Saturday, September 29, 2012

Under the tent cabin in Yosemite - by Lily

When we entered Curry Village campground in Yosemite, rows and rows of densely packed white tents immediately attracted my attention. My heart sunk. This looked like the scene in the Harry Potter movie where..

And yeap, these are the so called “tent cabin”, where we’d spend three nights in the park. Despite the high price and difficulty of booking, we saw only three beds inside as we entered our cabin. It was hot inside, but there’s no sight of AC, no TV, no Wi-Fi, no shower, and the only outlet was plugged in for the heater. Good thing we didn’t need the heater at night, so we had one outlet to use for charging our three cameras. But since we were there to enjoy the scenery in the park, we decided to make do with the accommodations we got.
As it turned out, we really didn’t need all the other “necessities”. The shower house was reasonable enough to take care of our needs. After a full day of hiking, all we needed was a good night sleep. The temperature did cool down quite a bit at night. We sat outside our tent, watched clouds moving by mountain peaks, and gazed stars above our heads at night. We heard voices and languages of all kind. The last night, we turned off the light early and chatted. We told funny stories and talked about interesting people we met during the trip, we talked about summer camps and upcoming school year. Somehow the kids started a conversation on attitude and gratitude. It was just the perfect family bonding time.

The next morning before checking out, we took a picture in front of our tent cabin as a memory.

Note: A week after we returned home from Yosemite, a scaring news came - that there was Hantavirus in Curry Village, and people stayed there from June to August were potentially exposed to the  potentially deadly virus. I read related news, searched internet about the diseases the virus can induce.  We were fortunately that we did not stay at the outbreak area - "signature tent". I have been very carefully to monitor the status of the whole family since. I asked Nicholas to read and summarize what he read about Hantavirus.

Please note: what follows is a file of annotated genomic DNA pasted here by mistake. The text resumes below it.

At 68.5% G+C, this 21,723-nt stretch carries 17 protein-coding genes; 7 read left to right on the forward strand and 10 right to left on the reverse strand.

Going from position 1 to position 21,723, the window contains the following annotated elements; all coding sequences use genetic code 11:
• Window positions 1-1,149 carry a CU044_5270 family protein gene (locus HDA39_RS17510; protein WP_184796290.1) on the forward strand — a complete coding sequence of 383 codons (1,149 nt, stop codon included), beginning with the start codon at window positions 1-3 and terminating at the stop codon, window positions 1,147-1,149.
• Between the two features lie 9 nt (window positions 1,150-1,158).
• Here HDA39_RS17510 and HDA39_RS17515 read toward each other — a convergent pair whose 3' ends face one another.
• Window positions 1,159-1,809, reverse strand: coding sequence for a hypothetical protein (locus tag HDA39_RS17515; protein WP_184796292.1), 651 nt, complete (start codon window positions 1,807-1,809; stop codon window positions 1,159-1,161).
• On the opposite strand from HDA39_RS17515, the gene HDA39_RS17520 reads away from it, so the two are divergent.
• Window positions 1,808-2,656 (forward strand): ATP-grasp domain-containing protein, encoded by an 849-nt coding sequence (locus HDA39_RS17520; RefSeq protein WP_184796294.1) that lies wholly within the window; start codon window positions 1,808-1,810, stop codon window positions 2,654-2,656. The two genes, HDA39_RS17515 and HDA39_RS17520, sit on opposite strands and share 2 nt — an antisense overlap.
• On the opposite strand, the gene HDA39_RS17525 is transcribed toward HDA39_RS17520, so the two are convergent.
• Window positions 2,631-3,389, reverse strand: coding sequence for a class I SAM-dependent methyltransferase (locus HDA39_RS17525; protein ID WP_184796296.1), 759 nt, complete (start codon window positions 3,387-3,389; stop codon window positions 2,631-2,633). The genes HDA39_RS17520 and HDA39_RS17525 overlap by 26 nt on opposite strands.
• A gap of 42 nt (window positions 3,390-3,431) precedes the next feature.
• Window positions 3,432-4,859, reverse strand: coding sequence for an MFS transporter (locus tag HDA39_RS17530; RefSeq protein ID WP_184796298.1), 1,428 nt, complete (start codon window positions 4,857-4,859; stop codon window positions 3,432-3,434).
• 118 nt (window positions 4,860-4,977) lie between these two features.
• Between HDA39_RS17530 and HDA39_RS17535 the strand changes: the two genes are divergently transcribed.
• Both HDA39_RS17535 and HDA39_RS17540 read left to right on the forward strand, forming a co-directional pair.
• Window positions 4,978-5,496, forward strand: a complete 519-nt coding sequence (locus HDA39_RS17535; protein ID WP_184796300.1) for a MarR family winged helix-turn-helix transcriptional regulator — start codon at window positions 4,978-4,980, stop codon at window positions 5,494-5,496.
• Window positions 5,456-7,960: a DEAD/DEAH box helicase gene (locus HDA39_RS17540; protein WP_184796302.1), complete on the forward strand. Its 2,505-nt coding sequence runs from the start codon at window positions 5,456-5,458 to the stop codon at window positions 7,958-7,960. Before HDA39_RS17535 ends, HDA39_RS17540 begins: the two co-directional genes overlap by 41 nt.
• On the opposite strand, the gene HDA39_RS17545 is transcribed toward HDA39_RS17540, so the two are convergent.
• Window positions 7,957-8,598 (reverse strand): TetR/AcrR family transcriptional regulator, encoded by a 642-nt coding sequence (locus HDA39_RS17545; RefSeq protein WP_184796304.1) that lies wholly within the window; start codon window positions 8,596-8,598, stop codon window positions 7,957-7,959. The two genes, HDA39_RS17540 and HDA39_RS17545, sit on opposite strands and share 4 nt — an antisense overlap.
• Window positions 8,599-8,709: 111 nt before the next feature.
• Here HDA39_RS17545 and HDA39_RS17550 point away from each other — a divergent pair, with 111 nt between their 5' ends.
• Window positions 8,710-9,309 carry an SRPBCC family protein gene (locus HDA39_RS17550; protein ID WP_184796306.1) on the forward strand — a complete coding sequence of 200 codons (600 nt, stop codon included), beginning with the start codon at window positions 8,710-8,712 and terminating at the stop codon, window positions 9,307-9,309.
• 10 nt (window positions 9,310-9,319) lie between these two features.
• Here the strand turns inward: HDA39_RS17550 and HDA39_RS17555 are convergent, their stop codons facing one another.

Appendix:  Hantavirus at Curry Village Yosemite  - by Nicholas

Hantavirus is a rare disease found in the droppings and saliva of deer mice. In California approximately 14% of mice carry the disease. 36% of all reported cases of Hantavirus have resulted in death.

Signs and symptoms of Hantavirus present themselves 1–6 weeks after exposure and initially appear like a common cold; symptoms in the first 1–4 days include fever, chills, muscle aches, especially in the back and thighs, nausea, and cough. Signs and symptoms become increasingly serious afterward. The types of Hantavirus that cause HPS in the United States cannot be transmitted from one person to another.

Early medical attention is critical for individuals who contract Hantavirus. Early medical attention can increase the chance that a Hantavirus patient will survive. Found especially at Yosemite in Signature Tent Cabins at Camp Curry Village, The National Park Service Office of Public Health has confirmed six cases of Hantavirus that have been linked to Yosemite National Park. Two of the six cases have resulted in fatalities. The other four individuals are improving or recovered. Approximately 3,000 registered parties have been contacted through email, mail or phone calls to inform them of the recent cases of Hantavirus and to advise them to seek immediate medical attention if they exhibit any symptoms of the virus. The National Park Service has closed the Signature Tent Cabins at Yosemite and has intensified building inspections and assessments and cleanings throughout the park.

My father was worried about me because I had flu recently. But he was not too worried since we did not stay in a Signature tent cabin. Nevertheless we are susceptible to the virus, we must be very careful.

Saturday, September 22, 2012

Lembert Dome at Tuolumne Meadow - by Lily

Note: Tuolumne Meadow is a major attraction at North Yosemite.